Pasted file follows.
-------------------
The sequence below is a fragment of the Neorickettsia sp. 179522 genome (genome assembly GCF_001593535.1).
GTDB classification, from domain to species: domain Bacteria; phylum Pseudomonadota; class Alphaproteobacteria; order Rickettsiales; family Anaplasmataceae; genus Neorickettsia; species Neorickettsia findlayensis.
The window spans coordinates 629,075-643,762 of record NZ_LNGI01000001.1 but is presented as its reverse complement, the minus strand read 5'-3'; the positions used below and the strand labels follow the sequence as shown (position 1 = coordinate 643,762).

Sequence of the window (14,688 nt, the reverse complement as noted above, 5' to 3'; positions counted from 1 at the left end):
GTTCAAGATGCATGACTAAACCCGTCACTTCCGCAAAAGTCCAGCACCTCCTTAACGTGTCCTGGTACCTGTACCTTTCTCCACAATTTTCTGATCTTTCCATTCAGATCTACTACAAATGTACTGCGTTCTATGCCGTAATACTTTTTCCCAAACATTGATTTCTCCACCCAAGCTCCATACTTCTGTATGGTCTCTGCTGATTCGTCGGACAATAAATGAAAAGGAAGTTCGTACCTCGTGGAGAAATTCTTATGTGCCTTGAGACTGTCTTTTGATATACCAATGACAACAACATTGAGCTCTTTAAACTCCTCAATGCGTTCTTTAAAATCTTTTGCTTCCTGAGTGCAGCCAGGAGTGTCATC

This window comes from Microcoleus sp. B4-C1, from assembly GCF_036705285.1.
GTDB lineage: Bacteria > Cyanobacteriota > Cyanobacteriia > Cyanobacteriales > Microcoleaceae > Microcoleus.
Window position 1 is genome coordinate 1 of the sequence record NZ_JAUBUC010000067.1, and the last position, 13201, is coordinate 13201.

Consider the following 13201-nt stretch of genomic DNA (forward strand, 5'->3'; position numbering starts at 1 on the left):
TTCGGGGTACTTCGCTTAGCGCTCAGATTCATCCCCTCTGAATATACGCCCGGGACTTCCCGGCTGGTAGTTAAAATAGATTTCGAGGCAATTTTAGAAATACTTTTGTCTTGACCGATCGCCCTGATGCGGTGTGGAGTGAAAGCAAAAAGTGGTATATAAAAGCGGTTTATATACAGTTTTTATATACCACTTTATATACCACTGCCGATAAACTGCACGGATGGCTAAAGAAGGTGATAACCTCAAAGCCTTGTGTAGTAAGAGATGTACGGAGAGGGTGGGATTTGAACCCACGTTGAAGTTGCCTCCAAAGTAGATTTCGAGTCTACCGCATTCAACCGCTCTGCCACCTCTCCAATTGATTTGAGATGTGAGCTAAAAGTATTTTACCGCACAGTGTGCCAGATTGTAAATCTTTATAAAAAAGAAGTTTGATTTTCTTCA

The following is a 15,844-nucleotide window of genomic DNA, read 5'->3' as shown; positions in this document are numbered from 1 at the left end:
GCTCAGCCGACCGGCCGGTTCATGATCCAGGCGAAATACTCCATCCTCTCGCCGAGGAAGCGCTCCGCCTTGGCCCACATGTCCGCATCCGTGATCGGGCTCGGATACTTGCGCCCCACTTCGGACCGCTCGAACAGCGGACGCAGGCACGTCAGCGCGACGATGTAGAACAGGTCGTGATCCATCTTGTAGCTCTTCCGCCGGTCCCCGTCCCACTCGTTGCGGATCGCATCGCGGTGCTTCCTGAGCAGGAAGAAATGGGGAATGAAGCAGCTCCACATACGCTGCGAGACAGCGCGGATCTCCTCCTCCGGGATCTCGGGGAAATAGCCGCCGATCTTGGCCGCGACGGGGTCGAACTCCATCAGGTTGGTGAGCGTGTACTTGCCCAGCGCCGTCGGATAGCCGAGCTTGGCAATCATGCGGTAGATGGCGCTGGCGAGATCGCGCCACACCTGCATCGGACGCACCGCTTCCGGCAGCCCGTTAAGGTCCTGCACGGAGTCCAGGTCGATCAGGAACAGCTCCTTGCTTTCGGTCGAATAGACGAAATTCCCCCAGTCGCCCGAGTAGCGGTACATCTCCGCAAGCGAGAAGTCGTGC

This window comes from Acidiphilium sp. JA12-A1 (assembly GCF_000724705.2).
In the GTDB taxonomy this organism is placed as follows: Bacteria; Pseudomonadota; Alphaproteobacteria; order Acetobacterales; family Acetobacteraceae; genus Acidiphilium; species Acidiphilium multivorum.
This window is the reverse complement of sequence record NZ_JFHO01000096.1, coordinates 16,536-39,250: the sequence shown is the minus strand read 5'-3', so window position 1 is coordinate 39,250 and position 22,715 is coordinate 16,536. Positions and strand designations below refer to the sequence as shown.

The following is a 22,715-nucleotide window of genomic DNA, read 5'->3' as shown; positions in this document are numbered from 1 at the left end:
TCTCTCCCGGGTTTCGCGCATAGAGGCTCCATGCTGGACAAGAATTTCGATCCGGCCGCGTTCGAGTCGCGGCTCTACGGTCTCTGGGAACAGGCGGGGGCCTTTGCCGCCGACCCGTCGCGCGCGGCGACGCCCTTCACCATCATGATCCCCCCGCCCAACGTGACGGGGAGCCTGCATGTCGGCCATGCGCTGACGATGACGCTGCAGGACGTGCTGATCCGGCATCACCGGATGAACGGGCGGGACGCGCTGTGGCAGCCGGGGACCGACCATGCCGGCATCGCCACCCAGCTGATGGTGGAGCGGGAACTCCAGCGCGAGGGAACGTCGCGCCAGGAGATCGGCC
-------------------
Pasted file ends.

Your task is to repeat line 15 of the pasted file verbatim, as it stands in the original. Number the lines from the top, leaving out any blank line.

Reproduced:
This window is the reverse complement of sequence record NZ_JFHO01000096.1, coordinates 16,536-39,250: the sequence shown is the minus strand read 5'-3', so window position 1 is coordinate 39,250 and position 22,715 is coordinate 16,536. Positions and strand designations below refer to the sequence as shown.